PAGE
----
Live demo debut of flashy BlackBerry PlayBook tablet

The BlackBerry PlayBook has been shown off live and in public, running for the very first time. Flash will be a big part of the tablet, as RIM blows raspberries at Apple.

Asavin Wattanajantra
2 min read

The BlackBerry PlayBook has been demoed live for the first time, with its multitasking and Flash capabilities given a thorough airing.

Although the PlayBook has been discussed and pictured to death, the tablet itself had been kept well under wraps -- until now. At the launch of the PlayBook, the anticipated slate was locked behind glass, lest a stray tech journo should land their grubby mitts on it. But at Adobe's MAX conference in Los Angeles, RIM co-chief Mike Lazaridis showed the 7-inch tablet off for the first time, running live in public.

The demo showed off the ability of the PlayBook to run Adobe AIR apps and Flash Player 10.1, with RIM having already stated the tablet was built with this in mind. The PlayBook ran a high-definition video from the YouTube website with Flash Player, rather than from an app. This is particularly interesting when you consider the enmity Apple has with Adobe, and that Flash is banned from the iPad.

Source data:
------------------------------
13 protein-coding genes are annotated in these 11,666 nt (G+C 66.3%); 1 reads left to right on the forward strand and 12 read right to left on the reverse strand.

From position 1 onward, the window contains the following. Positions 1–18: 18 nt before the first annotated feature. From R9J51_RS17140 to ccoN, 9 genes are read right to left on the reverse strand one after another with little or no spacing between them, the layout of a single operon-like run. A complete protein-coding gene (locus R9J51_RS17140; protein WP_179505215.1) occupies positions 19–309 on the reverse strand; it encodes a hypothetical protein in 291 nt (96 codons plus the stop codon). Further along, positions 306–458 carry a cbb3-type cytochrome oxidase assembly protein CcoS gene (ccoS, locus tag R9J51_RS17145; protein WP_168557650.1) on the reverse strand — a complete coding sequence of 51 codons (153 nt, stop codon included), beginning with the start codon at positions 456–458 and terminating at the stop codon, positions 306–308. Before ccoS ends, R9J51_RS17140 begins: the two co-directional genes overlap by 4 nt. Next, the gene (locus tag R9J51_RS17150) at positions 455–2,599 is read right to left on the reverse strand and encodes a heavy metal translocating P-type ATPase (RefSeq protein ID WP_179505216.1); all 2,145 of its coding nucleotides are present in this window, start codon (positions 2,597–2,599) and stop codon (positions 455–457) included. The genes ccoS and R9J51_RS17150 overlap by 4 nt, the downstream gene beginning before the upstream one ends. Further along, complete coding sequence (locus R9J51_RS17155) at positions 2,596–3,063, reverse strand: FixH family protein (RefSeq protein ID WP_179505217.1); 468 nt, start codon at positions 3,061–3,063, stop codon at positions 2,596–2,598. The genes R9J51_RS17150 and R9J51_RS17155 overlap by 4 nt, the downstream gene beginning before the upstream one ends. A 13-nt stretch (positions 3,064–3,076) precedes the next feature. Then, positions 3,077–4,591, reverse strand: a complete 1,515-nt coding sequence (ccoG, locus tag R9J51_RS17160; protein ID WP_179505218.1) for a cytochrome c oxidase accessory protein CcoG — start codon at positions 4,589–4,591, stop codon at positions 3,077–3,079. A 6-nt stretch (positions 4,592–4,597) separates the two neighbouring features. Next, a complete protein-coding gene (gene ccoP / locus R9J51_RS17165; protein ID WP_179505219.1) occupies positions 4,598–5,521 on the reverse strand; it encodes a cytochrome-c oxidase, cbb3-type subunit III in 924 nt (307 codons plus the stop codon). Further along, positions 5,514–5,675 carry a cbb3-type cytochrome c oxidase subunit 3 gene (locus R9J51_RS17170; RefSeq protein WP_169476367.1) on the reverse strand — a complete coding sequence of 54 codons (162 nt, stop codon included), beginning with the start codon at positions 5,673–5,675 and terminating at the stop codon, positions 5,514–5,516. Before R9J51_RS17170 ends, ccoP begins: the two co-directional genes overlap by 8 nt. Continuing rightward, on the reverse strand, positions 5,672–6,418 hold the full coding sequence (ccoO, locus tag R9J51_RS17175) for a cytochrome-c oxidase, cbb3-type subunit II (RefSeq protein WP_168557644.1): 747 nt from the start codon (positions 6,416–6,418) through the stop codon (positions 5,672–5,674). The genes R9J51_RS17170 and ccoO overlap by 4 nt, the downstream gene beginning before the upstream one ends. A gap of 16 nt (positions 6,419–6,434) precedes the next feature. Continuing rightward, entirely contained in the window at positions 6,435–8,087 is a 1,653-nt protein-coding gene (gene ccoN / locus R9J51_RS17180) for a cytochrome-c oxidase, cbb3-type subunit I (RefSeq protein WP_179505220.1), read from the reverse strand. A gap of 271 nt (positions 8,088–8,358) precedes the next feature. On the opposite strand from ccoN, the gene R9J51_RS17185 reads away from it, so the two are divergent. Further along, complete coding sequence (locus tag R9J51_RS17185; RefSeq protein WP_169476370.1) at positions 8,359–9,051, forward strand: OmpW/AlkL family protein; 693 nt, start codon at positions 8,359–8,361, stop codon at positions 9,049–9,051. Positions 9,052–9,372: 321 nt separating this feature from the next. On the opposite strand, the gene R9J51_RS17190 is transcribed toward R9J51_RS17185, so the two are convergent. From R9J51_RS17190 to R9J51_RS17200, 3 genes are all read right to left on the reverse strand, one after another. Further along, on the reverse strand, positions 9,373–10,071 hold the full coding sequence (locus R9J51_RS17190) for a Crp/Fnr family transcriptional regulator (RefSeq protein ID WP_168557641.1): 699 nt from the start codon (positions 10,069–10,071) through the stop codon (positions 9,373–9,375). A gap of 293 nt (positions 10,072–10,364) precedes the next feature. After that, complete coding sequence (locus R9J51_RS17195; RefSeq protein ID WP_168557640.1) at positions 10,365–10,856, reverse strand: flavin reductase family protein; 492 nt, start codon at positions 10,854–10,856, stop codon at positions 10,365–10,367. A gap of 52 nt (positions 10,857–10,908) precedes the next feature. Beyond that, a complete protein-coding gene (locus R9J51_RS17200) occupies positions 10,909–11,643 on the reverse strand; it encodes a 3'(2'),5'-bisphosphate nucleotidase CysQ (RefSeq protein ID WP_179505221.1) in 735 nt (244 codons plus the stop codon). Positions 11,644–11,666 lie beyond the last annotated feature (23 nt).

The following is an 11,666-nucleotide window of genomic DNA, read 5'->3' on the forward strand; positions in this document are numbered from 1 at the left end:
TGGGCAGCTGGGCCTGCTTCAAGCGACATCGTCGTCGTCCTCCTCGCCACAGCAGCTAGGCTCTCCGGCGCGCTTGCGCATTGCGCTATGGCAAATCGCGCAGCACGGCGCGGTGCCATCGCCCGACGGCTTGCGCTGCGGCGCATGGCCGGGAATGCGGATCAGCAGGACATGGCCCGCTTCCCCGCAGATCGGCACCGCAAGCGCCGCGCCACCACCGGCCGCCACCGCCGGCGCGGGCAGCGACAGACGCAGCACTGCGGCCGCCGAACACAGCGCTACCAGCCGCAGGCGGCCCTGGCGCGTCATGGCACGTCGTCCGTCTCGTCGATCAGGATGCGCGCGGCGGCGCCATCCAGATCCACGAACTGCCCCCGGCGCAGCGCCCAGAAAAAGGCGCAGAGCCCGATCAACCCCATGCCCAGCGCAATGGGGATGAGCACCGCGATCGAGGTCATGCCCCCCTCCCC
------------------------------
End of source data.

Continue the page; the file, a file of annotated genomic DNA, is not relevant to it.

In a veiled attack on Apple's attitude towards Flash, Lazaridis said: "We're not trying to dumb down the Internet for a small mobile device. What we're trying to do is to bring out the performance and capability of the mobile device, to the Internet."

The demo also showed off the new BlackBerry Tablet OS, with its multitasking and touchscreen capability. It will be a complete change from the BlackBerry 6 OS, and potentially something that will find its way into a new generation of smart phones.

As for the hardware, we already knew the PlayBook's specs, which look impressive. The tablet will have a 7-inch, 1,024x600-pixel, capacitive LCD touchscreen with full multi-touch and gesture support. It'll be powered by a 1GHz dual-core processor and 1GB of RAM. It also has a 5-megapixel camera on the back and a 3-megapixel one on the front, with one camera capable of video-calling.

It comes with Wi-Fi, but, oddly, it won't have 3G. RIM said you'll be able to tether your existing BlackBerry smart phone for a 3G Web connection, but we still think it's an odd omission.

So what do you think of the BlackBerry PlayBook finally running? Is all that Flash going to help it sell more than the iPad, or will it frustrate by sucking the battery dry? Comments welcome.

Image credit: IntoMobile